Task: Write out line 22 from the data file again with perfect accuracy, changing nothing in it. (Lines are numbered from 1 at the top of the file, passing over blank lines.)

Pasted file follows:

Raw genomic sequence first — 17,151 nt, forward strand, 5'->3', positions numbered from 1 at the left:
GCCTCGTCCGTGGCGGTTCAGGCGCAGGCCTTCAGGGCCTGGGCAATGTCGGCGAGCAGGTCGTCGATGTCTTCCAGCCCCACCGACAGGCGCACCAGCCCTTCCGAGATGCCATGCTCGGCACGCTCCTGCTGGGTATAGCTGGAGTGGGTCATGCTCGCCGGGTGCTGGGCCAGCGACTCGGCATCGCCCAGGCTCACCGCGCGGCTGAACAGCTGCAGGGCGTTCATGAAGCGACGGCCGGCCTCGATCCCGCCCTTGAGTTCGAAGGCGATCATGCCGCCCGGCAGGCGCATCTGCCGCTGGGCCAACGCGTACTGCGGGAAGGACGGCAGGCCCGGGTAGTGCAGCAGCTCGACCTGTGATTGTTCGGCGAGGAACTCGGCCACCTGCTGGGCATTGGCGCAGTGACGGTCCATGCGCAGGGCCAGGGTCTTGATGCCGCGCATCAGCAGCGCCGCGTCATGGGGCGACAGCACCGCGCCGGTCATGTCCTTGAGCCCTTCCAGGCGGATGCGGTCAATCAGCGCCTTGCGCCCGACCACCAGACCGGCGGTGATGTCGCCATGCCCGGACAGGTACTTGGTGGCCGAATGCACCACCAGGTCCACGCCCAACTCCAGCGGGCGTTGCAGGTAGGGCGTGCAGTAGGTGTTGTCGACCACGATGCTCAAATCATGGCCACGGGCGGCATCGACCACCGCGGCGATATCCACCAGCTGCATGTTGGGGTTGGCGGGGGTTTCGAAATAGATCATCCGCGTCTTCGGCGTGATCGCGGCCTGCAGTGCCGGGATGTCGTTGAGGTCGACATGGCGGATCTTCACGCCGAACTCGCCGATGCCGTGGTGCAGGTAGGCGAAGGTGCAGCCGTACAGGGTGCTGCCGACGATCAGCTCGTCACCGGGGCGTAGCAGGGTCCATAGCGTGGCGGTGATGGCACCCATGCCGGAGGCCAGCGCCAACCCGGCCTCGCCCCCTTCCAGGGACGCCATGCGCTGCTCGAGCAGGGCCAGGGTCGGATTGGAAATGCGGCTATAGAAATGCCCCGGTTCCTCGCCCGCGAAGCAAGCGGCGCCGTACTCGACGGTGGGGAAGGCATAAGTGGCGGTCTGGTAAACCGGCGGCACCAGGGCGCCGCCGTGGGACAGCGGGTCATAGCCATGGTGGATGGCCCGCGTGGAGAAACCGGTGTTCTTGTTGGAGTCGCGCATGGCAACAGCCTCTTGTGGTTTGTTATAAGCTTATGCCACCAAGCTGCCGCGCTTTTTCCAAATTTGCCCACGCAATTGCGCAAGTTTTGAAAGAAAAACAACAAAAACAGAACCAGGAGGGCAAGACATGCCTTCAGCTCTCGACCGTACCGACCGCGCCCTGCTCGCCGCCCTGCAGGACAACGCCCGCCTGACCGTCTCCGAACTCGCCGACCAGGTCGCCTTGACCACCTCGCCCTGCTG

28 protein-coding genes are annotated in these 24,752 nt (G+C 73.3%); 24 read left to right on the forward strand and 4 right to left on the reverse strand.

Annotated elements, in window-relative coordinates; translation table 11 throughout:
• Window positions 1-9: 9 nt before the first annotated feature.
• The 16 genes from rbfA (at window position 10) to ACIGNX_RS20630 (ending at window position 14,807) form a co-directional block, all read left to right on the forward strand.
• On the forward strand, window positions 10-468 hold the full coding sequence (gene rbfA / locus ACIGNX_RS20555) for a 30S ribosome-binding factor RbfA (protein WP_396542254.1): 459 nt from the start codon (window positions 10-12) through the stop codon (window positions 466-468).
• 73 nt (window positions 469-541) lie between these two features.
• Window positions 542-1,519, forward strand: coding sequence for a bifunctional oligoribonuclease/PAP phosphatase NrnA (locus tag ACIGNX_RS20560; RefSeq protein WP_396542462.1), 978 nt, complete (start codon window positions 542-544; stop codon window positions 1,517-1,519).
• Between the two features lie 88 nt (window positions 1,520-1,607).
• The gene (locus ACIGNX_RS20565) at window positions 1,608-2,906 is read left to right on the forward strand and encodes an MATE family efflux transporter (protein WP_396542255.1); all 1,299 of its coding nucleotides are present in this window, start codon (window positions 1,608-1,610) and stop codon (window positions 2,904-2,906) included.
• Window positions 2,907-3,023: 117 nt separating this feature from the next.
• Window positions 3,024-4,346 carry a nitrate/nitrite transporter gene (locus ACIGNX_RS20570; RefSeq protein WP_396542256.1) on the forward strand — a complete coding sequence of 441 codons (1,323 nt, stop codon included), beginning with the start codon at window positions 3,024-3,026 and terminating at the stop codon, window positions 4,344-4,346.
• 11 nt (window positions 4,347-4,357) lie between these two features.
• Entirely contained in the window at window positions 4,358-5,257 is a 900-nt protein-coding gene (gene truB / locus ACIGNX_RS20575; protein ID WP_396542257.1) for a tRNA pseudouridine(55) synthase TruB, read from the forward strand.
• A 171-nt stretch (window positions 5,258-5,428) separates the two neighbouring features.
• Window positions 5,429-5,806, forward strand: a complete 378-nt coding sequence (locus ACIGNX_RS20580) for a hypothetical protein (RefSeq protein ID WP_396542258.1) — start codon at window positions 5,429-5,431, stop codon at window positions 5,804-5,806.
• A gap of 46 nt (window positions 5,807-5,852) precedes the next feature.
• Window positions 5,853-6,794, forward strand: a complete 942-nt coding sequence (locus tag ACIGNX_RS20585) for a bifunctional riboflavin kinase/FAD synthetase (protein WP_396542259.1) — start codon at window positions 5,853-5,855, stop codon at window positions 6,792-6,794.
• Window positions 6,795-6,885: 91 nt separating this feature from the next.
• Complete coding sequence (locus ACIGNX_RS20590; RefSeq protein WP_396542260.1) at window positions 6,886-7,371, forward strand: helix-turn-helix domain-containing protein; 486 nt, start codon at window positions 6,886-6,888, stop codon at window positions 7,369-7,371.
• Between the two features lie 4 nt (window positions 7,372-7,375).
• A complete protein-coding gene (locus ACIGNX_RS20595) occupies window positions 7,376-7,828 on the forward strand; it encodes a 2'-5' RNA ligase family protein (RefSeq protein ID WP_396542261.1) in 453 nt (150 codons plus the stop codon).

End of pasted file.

• Between the two features lie 4 nt (window positions 7,372-7,375).